Airplanes fly because people learned how to apply the principles of lift and thrust over a particularly shaped wing.  Those principles have not changed since the day the Wright brothers first flew at Kitty Hawk North Carolina on December 3, 1903.  How those principles are applied has changed.  We no longer use biplanes powered by small gasoline engines.  We use powerful turbo prop or jet engines.  The wings look very different but the wind flowing over them at a given speed coming from some method of thrust still produces lift that causes the plane to fly. 

The principles of God that produce victory in our lives are always the same.  They were the same when David fought Goliath and they are the same today.  In David’s day, the most common way to fight on the battlefield was with a sword, shield and armor.  However, that is not who David was at that time.  He was too small for armor and too unskilled to make it work.  He did know how to use a shepherd’s staff a sling shot, and small round stones.

I am sure that many looked at him and said, “That’s not how you fight a giant!”  Some might have ridiculed him.  Most probably thought he was a dead man walking.  Nevertheless, David knew his weaknesses as well as his strengths.  He knew he was at that point in his life.  He was not depending on his weapons.  He was depending on his covenant and his God.  The weapons did not really matter.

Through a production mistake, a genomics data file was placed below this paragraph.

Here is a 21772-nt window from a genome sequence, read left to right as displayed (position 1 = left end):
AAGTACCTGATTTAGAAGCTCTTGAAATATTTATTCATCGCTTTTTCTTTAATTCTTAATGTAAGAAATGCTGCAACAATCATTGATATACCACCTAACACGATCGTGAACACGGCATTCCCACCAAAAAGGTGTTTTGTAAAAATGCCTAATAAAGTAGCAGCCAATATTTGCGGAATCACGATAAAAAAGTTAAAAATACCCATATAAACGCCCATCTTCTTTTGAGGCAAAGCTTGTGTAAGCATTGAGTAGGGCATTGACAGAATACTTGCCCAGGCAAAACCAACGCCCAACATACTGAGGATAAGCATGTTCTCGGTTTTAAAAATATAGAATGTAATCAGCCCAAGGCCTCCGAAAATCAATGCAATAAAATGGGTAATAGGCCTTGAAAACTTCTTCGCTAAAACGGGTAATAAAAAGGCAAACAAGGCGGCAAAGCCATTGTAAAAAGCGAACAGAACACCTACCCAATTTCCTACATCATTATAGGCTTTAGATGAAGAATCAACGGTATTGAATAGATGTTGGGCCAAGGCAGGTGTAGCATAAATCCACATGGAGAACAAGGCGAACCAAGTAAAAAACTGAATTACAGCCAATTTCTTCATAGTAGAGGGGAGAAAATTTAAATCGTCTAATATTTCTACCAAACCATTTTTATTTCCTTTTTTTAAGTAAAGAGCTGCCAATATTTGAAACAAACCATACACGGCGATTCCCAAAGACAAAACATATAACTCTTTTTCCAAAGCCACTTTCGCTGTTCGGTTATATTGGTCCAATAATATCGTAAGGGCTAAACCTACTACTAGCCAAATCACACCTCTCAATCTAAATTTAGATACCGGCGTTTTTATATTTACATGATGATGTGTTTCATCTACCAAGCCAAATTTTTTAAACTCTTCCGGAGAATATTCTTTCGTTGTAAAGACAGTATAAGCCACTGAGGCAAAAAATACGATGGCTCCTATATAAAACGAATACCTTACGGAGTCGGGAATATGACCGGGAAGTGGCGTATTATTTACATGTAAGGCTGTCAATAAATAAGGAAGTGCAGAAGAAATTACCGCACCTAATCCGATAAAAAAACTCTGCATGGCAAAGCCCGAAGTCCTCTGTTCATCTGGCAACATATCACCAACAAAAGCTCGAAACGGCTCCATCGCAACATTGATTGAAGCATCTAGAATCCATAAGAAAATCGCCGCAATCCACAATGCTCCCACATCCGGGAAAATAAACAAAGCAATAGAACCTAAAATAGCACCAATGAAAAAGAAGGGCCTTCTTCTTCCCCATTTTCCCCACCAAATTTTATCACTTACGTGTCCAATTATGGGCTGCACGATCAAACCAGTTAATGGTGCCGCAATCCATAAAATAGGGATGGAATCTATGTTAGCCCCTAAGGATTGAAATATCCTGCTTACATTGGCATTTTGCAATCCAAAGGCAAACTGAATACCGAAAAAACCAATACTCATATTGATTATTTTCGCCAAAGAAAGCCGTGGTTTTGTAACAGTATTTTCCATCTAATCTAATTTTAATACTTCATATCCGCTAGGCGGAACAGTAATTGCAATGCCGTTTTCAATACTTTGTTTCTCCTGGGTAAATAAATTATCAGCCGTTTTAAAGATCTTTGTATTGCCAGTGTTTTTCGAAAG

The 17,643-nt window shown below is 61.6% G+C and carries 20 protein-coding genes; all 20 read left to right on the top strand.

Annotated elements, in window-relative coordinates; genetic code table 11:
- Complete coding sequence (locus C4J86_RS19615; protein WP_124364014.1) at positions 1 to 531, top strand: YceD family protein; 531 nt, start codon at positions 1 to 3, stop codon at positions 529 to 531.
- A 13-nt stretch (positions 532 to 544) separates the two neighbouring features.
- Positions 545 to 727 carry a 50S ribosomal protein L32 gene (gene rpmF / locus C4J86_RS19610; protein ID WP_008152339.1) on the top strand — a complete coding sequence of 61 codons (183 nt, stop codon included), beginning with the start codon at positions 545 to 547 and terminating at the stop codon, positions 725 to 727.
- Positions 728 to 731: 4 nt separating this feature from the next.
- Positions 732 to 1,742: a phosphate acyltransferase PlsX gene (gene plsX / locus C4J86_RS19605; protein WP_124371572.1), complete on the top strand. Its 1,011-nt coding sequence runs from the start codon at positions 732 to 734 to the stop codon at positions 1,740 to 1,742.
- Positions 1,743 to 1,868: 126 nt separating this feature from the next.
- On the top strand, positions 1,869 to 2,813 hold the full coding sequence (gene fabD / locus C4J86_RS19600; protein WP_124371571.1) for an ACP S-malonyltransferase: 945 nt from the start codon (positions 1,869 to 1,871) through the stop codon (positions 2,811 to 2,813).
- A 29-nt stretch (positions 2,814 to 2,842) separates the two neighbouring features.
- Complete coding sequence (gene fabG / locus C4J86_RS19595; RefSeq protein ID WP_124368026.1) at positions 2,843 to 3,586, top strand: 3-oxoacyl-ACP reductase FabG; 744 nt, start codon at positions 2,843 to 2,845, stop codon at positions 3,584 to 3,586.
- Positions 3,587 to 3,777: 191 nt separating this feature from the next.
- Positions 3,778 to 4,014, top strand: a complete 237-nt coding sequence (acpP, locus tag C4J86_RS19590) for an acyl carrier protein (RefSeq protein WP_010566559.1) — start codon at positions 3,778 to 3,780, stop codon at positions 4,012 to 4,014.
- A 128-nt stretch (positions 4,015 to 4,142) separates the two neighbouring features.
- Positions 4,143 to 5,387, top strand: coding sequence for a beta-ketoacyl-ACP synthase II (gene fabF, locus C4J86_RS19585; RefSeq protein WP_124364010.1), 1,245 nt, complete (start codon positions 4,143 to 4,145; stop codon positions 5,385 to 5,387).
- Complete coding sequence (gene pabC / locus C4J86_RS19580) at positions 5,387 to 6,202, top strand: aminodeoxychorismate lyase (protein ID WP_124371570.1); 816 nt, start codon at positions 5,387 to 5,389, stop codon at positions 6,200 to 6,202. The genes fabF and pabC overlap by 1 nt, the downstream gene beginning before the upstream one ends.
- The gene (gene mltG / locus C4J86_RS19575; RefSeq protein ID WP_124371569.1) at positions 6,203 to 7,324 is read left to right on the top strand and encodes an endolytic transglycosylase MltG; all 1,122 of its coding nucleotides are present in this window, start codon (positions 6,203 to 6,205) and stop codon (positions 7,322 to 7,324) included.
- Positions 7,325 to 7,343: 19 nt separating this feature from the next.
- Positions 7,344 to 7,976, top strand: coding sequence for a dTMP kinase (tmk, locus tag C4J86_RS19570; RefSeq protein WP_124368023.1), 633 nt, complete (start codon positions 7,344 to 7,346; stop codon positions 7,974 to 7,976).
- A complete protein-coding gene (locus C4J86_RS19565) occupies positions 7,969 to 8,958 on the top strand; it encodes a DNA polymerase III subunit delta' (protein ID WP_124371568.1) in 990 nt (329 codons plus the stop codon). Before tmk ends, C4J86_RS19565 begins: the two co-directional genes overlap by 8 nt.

Who are you and what are your strengths and weaknesses?  It is important that we understand this before we try and fight a battle.  If we do not, the enemy will take advantage of your weakness.  Imagine if David had tried to fight Goliath with Saul’s armor.  First, he would have been too slow.  Second, he would have been completely unskilled in using a sword.  Goliath would have easily defeated him because David would have been leading with his weaknesses.  Instead David lead with his strength, the Lord anointed that strength and Goliath had no defense against it.

What are your strengths.  I cannot tell you that.  Some you already know, and others God can reveal.  I will say this.  Your greatest strength as you see it will often be your greatest weakness.  Submit your strength to God and let him adjust it as necessary.  We must also be willing to recognize our weaknesses.  We do not like to admit we have them but if we want to win, we must.  Most of the time pride keeps us from admitting we have weaknesses.  That is a trap of the devil.